Promotion takes several forms such as direct mail, newsletters, ads, sponsorships, events, Facebook(?), and so on. Direct mail consists of sending a letter/post card/brochure/pamphlet or similar piece to a mailing list. Response rates are normally very low, so you are just trying to remind the recipient that you exist. Newsletters could take the direct mail approach or be the email version, which has the benefit of costing about 5% of the hardcopy version. The hitch is that it will take much, much longer to build an email list than a mailing list. Ads are obvious; most are expensive for their return, except the electronic variety using, say, Google AdWords, Facebook or LinkedIn. A sponsorship of someone else's event is like advertising; or you could hold your own event to celebrate a milestone or support a worthy (and related?) charity or civic project. Facebook is a good way to keep your name in front of your "Likes". This could be especially useful if your target audience is individuals rather than organizations.
Networking is basically making connections - in person through the Chamber of Commerce, social clubs, alum organizations, church, friends, family; or electronically through LinkedIn, perhaps even Facebook qualifies as networking as long as there is interaction. See Matt Handal's article on how to do it right.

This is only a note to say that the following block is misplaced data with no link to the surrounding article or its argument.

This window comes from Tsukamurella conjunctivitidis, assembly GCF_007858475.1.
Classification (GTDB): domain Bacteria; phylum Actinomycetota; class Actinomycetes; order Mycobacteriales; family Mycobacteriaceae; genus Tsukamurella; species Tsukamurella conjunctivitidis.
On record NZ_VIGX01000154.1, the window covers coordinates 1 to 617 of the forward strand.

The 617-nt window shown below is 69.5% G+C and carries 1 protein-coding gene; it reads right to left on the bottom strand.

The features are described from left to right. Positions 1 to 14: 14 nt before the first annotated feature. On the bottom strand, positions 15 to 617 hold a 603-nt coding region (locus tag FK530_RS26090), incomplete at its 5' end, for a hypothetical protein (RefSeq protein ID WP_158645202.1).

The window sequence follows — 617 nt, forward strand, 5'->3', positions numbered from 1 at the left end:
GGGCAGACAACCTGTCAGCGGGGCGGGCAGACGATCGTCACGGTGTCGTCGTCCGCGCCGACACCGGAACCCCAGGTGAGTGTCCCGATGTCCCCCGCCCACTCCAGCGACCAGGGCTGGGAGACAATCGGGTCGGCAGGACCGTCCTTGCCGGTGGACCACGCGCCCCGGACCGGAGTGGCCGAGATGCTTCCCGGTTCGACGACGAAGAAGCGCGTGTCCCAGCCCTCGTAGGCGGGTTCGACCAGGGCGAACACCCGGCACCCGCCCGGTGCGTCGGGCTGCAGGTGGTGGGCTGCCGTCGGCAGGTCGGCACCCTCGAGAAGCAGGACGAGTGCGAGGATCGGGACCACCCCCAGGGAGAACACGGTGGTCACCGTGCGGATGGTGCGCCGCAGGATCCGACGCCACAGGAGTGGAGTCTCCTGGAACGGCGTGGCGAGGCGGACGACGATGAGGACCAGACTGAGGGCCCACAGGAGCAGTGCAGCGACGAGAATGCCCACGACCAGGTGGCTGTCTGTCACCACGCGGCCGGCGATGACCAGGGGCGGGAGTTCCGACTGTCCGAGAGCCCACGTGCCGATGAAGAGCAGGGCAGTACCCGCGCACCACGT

Relationship-building is a takeoff on networking; but, at least in my mind, it is different because it is more targeted - you are seeking out people to contact with the sole purpose of finding a way to help them and become their go-to person for all their design and construction questions.
As I have mentioned before, building a niche, while time-consuming (and measured in years), is the ideal form of marketing your firm because eventually you have your clients seeking you out because of your specialty. There is not only less competition, there may be none. Your fees are whatever the market will bear and your productivity is sky high. I would recommend that you do all of these things with the idea of establishing your niche ... say, biophilia-inspired dwellings!